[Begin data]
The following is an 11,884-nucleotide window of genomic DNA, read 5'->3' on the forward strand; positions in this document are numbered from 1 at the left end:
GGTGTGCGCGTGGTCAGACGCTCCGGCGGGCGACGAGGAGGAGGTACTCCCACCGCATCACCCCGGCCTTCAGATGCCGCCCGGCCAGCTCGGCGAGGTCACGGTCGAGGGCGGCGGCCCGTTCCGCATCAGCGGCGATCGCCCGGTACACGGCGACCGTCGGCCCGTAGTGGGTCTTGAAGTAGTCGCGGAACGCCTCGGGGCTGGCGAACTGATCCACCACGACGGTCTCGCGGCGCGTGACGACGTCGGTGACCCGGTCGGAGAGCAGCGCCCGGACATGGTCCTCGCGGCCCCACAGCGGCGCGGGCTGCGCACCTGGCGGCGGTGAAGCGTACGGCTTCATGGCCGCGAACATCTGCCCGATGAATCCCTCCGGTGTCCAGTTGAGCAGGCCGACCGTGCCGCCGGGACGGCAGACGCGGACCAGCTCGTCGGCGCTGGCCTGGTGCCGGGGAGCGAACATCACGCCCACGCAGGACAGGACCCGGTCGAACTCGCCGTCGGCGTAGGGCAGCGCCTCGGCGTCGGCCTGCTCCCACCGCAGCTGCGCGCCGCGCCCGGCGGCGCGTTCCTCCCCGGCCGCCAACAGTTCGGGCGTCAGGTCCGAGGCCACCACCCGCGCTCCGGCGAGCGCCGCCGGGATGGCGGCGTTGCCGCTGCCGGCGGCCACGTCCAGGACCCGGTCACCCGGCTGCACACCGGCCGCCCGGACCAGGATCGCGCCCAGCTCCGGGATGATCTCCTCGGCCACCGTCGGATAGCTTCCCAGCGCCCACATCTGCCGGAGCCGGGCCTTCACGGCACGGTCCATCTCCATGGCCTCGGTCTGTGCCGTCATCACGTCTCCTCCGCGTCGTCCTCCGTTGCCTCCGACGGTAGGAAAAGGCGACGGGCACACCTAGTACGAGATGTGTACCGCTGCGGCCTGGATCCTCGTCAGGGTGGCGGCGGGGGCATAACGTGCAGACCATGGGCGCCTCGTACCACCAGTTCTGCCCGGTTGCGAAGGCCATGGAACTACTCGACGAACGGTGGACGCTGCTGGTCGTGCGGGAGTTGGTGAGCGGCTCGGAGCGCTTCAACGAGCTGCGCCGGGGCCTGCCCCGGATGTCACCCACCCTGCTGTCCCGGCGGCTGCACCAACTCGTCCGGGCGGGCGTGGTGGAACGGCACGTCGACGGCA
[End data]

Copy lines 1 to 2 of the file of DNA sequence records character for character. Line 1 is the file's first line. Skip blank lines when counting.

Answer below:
The following is an 11,884-nucleotide window of genomic DNA, read 5'->3' on the forward strand; positions in this document are numbered from 1 at the left end:
GGTGTGCGCGTGGTCAGACGCTCCGGCGGGCGACGAGGAGGAGGTACTCCCACCGCATCACCCCGGCCTTCAGATGCCGCCCGGCCAGCTCGGCGAGGTCACGGTCGAGGGCGGCGGCCCGTTCCGCATCAGCGGCGATCGCCCGGTACACGGCGACCGTCGGCCCGTAGTGGGTCTTGAAGTAGTCGCGGAACGCCTCGGGGCTGGCGAACTGATCCACCACGACGGTCTCGCGGCGCGTGACGACGTCGGTGACCCGGTCGGAGAGCAGCGCCCGGACATGGTCCTCGCGGCCCCACAGCGGCGCGGGCTGCGCACCTGGCGGCGGTGAAGCGTACGGCTTCATGGCCGCGAACATCTGCCCGATGAATCCCTCCGGTGTCCAGTTGAGCAGGCCGACCGTGCCGCCGGGACGGCAGACGCGGACCAGCTCGTCGGCGCTGGCCTGGTGCCGGGGAGCGAACATCACGCCCACGCAGGACAGGACCCGGTCGAACTCGCCGTCGGCGTAGGGCAGCGCCTCGGCGTCGGCCTGCTCCCACCGCAGCTGCGCGCCGCGCCCGGCGGCGCGTTCCTCCCCGGCCGCCAACAGTTCGGGCGTCAGGTCCGAGGCCACCACCCGCGCTCCGGCGAGCGCCGCCGGGATGGCGGCGTTGCCGCTGCCGGCGGCCACGTCCAGGACCCGGTCACCCGGCTGCACACCGGCCGCCCGGACCAGGATCGCGCCCAGCTCCGGGATGATCTCCTCGGCCACCGTCGGATAGCTTCCCAGCGCCCACATCTGCCGGAGCCGGGCCTTCACGGCACGGTCCATCTCCATGGCCTCGGTCTGTGCCGTCATCACGTCTCCTCCGCGTCGTCCTCCGTTGCCTCCGACGGTAGGAAAAGGCGACGGGCACACCTAGTACGAGATGTGTACCGCTGCGGCCTGGATCCTCGTCAGGGTGGCGGCGGGGGCATAACGTGCAGACCATGGGCGCCTCGTACCACCAGTTCTGCCCGGTTGCGAAGGCCATGGAACTACTCGACGAACGGTGGACGCTGCTGGTCGTGCGGGAGTTGGTGAGCGGCTCGGAGCGCTTCAACGAGCTGCGCCGGGGCCTGCCCCGGATGTCACCCACCCTGCTGTCCCGGCGGCTGCACCAACTCGTCCGGGCGGGCGTGGTGGAACGGCACGTCGACGGCA